The NDP is the only major party to have presented a fiscal framework in this election. The Toronto Star said, “Mulcair deserves credit for costing out the NDP spending promises well before we go to the polls on Oct. 19.” (Toronto Star editorial, Sept 17, 2015).
Major NDP commitments announced so far include:
- Protecting and strengthening public health care by restoring federal funding, providing access to affordable prescription drugs and increased investments in mental health, palliative care, home care and long-term care for seniors.
- Introducing affordable and accessible childcare across Canada, with one million spaces at a cost to parents of no more than 15 dollars a day.
- Expanding Canada Pension Plan CPP/QPP benefits and increasing funding for the Guaranteed Income Supplement (GIS). Restoring the age of eligibility for OAS/GIS to 65.
- Targeted investments to create jobs, diversify and grow a sustainable economy.
- Significant increases in funding for public transit, municipal and other community public infrastructure and affordable housing.
- Reforming Employment Insurance with a significant expansion of benefits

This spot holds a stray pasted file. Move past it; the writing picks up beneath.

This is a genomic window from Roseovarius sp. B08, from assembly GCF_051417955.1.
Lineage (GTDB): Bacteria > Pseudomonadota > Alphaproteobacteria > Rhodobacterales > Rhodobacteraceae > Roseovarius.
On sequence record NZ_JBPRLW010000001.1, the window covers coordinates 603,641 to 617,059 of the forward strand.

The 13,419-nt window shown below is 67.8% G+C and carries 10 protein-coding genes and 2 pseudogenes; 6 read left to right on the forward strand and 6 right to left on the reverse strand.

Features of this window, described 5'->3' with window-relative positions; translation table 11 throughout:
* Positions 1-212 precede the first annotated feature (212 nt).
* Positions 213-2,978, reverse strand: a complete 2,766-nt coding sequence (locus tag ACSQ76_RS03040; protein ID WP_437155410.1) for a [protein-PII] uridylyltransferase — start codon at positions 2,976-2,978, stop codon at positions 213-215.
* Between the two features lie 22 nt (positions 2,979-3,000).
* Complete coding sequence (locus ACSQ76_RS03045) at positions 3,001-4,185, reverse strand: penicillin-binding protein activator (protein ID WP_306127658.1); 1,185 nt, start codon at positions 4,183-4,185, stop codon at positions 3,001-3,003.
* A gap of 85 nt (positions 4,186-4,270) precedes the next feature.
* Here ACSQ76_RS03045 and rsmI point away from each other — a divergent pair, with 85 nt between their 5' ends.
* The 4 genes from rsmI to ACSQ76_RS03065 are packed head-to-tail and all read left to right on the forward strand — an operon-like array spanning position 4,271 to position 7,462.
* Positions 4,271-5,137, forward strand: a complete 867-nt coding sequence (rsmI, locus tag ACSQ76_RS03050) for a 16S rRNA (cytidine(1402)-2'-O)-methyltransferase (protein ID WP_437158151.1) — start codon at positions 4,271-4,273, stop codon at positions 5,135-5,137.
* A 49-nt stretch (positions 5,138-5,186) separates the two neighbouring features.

Increasing the federal minimum wage to 15 dollars per hour.
The fiscal plans shows all these measures can be funded with a balanced budget by increasing corporate taxes by only two percentage points, ending fossil fuel subsidies, closing tax loopholes, and eliminating costly subsidies to public-private partnerships through the P3 Canada Fund.
CUPE members and other Canadian workers recognize that the NDP has a strong record on economic and fiscal issues and that its policies are best for working people. After all, Tommy Douglas brought in 17 balanced budgets in his years as Premier of Saskatchewan. It is possible to balance the budget and meet the needs of people.
And for good reason. Under NDP governments:
- Unemployment rates have been considerably lower.
- Real wage and salary growth for workers has been significantly stronger.
- Deficits, debt ratios and debt growth have also been lower.
- And despite all the alarmism in the business press, corporate profits have also grown faster under NDP governments.